Fixed trusts are an established form of living trust for estate planning. They enable the settlor to control money and assets for the benefit of the trust’s beneficiaries. Beneficiaries of a fixed trust receive trust property on a specific schedule set forth by the settlor. The trustee of a fixed trust has little or no discretion to distribute trust property. He or she cannot change the beneficiaries or the benefits they are set to receive.
A fixed trust may also be known as a non-discretionary trust.
The most common type of fixed interest trust is a life interest trust, under the terms of which one individual will have a right to all of the trust’s income during his or her lifetime. On this individual’s death, the trust property will generally be payable to named capital beneficiaries. Another type of fixed trust is one contingent upon the beneficiaries satisfying certain conditions, such as reaching a certain age. Once the expressed condition is satisfied, the beneficiaries will typically have an absolute interest in the capital.
The settlor may also choose multiple beneficiaries and provide a fixed benefit or percentage for each of his or her beneficiaries. For example, the settlor may grant 70% of the trust’s benefits to a spouse and 30% of the trust’s benefits to a child. Or the trust may be established for a handicapped child to ensure that he or she is properly cared for if the child’s parents or guardians die. The trustee is bound to make a distribution to the beneficiaries in this predetermined manner as set out in the trust deed. The beneficiaries have an interest in possession under the trust, subject to a deduction of sums paid by the trustees in the exercise of their administrative management powers.
A discretionary trust is like a fixed trust for which the settlor does not set fixed beneficiaries or trust interest amounts. The trustee of a discretionary trust has the power to decide which beneficiaries will benefit from the trust. He or she also has the right to decide the extent of its benefits. Although most discretionary trusts allow both types of discretion, either can be allowed independently of the other.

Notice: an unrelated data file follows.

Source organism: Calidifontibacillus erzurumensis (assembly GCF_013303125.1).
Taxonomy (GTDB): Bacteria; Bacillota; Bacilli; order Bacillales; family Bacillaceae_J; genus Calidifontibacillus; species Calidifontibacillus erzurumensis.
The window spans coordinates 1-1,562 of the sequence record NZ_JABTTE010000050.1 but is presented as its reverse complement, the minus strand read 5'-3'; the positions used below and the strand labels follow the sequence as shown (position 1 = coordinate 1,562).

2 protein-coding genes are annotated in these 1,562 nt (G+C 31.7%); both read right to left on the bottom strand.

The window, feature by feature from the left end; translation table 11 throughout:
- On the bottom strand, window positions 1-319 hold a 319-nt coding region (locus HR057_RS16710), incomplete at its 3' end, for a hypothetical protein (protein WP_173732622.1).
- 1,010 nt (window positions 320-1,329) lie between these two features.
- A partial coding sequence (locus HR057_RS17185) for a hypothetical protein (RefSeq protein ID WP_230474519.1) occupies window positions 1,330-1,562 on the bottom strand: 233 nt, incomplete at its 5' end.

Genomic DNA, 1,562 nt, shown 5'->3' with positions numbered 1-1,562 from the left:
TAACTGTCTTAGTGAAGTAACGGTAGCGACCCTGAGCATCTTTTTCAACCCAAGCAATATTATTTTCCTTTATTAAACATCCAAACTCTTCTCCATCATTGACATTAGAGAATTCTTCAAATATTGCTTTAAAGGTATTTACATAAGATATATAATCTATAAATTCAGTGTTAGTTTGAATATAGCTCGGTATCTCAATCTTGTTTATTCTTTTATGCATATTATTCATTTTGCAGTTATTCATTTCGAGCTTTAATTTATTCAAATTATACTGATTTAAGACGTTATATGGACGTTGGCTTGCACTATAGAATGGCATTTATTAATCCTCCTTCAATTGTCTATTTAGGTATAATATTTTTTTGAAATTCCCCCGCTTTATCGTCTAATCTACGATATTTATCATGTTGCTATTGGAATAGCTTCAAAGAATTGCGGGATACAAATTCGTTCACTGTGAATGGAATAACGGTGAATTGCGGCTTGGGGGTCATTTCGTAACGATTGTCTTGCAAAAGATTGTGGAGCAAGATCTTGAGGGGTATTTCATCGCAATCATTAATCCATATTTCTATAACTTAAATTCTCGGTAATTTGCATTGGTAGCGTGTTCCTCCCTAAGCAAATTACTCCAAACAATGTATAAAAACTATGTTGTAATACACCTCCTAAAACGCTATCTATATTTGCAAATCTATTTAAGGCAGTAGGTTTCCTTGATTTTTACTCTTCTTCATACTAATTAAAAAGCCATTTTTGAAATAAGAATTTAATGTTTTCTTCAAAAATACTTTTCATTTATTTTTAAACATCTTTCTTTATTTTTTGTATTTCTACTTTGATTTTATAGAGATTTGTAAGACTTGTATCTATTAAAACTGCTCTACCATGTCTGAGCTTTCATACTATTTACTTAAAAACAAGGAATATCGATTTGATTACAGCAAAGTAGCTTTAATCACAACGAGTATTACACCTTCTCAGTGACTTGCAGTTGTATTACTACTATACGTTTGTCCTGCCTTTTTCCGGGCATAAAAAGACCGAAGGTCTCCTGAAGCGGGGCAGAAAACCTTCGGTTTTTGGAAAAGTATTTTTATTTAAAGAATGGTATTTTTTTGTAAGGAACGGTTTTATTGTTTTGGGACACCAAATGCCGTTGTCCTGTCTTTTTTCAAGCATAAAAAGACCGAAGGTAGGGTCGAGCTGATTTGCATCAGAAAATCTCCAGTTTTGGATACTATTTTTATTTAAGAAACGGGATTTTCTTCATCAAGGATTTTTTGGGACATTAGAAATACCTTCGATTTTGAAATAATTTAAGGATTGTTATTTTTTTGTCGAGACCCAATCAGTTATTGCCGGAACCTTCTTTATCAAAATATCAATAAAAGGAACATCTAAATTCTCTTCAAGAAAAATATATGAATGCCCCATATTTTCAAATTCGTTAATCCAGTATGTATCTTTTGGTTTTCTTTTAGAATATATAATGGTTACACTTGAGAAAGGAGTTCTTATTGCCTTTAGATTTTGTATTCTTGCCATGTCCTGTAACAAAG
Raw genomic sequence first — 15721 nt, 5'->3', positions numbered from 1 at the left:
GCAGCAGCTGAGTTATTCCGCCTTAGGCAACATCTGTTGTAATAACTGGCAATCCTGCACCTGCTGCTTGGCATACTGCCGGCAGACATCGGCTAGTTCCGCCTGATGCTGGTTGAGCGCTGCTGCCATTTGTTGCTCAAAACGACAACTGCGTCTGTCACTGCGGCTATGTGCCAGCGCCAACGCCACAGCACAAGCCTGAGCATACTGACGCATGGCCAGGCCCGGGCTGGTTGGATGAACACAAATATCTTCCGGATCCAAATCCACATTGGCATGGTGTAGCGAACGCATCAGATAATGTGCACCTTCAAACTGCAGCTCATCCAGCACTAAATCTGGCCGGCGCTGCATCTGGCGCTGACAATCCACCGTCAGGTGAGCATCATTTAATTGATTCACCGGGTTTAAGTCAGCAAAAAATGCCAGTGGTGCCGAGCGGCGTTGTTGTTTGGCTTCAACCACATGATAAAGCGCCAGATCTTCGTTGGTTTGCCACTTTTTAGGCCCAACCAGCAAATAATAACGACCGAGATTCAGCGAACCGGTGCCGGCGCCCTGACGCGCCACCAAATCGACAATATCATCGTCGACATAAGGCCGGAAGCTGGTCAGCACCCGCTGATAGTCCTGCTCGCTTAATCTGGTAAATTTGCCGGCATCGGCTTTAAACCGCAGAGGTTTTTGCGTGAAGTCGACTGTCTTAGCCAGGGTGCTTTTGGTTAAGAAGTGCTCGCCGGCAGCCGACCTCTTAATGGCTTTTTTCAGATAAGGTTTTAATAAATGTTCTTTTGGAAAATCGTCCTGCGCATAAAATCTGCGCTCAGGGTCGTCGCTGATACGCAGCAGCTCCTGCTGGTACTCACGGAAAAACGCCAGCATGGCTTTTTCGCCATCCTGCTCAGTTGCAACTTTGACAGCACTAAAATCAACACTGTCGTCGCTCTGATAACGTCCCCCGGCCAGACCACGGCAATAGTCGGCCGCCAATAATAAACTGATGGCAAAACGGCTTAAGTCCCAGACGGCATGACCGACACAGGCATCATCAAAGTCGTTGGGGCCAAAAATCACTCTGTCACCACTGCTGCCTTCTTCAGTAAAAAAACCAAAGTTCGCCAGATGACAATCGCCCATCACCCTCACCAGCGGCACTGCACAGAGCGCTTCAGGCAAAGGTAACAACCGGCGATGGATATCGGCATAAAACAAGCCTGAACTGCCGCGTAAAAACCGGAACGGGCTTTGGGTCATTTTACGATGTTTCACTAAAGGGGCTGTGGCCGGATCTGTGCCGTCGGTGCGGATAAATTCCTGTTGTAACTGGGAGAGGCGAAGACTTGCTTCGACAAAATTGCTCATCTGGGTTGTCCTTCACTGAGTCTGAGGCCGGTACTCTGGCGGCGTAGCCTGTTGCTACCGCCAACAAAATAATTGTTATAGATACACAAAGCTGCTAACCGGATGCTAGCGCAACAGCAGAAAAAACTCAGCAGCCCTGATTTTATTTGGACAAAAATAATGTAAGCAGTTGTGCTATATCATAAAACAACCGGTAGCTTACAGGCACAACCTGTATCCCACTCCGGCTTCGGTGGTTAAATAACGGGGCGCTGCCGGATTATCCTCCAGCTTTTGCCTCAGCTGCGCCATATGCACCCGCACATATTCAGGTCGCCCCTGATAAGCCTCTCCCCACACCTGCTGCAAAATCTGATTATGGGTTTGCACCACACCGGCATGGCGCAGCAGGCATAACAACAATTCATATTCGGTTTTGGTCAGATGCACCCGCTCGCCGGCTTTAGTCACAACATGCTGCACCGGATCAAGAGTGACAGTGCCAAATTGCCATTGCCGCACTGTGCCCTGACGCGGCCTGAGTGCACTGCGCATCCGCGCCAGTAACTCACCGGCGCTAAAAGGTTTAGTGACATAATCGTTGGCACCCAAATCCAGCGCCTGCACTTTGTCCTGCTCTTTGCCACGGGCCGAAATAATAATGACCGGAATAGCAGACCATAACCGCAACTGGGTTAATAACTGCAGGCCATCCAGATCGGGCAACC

A well-drafted discretionary trust allows the trustee to add or exclude beneficiaries from the class, giving the trustee greater flexibility to address changes in circumstances. The trust is discretionary because the trustee has the discretion to give or deny some benefits under the trust. The beneficiaries cannot compel the trustee to use any of the trust property for their advantage.
A remainderman is the legal term for a person who will inherit property in the future.
Depending on the terms of the trust-creating instrument, income can be generated for future distributions to the beneficiaries or added to the body of the trust for the benefit of the remainderman, who is entitled to the remaining balance of the estate. Unlike a fixed trust, a discretionary trust gives the beneficiaries no hope for any residue or title of ownership to the trust itself.
The beneficiaries have no interests that can be transferred or reached by creditors unless the trustee decides to pay or apply some of the trust property for the benefit of the beneficiaries. At that point, the beneficiaries’ creditors can reach it unless it is protected by a spendthrift clause.
Discretionary trusts are more common than fixed trusts. Today, most family trusts are discretionary.